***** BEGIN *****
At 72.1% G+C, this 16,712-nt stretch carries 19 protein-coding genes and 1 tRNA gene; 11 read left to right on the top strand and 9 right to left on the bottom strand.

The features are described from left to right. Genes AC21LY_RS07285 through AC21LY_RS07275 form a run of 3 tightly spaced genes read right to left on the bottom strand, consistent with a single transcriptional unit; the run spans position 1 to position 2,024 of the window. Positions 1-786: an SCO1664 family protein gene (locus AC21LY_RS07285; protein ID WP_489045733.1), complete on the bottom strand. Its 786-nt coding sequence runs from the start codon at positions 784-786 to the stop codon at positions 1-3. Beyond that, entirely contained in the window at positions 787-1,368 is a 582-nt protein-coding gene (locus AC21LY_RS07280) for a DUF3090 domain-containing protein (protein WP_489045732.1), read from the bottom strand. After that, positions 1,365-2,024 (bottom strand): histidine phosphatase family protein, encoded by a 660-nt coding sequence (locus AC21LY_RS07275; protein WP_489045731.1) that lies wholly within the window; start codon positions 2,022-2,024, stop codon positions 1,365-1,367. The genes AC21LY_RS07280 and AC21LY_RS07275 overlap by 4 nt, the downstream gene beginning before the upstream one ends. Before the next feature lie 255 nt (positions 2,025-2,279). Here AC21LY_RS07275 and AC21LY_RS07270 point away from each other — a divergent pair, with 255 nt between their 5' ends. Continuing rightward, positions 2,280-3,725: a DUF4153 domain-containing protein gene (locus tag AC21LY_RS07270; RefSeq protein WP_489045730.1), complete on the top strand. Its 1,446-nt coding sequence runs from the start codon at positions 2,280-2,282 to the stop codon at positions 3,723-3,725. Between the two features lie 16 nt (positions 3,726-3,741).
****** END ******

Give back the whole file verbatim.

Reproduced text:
At 72.1% G+C, this 16,712-nt stretch carries 19 protein-coding genes and 1 tRNA gene; 11 read left to right on the top strand and 9 right to left on the bottom strand.

The features are described from left to right. Genes AC21LY_RS07285 through AC21LY_RS07275 form a run of 3 tightly spaced genes read right to left on the bottom strand, consistent with a single transcriptional unit; the run spans position 1 to position 2,024 of the window. Positions 1-786: an SCO1664 family protein gene (locus AC21LY_RS07285; protein ID WP_489045733.1), complete on the bottom strand. Its 786-nt coding sequence runs from the start codon at positions 784-786 to the stop codon at positions 1-3. Beyond that, entirely contained in the window at positions 787-1,368 is a 582-nt protein-coding gene (locus AC21LY_RS07280) for a DUF3090 domain-containing protein (protein WP_489045732.1), read from the bottom strand. After that, positions 1,365-2,024 (bottom strand): histidine phosphatase family protein, encoded by a 660-nt coding sequence (locus AC21LY_RS07275; protein WP_489045731.1) that lies wholly within the window; start codon positions 2,022-2,024, stop codon positions 1,365-1,367. The genes AC21LY_RS07280 and AC21LY_RS07275 overlap by 4 nt, the downstream gene beginning before the upstream one ends. Before the next feature lie 255 nt (positions 2,025-2,279). Here AC21LY_RS07275 and AC21LY_RS07270 point away from each other — a divergent pair, with 255 nt between their 5' ends. Continuing rightward, positions 2,280-3,725: a DUF4153 domain-containing protein gene (locus tag AC21LY_RS07270; RefSeq protein WP_489045730.1), complete on the top strand. Its 1,446-nt coding sequence runs from the start codon at positions 2,280-2,282 to the stop codon at positions 3,723-3,725. Between the two features lie 16 nt (positions 3,726-3,741).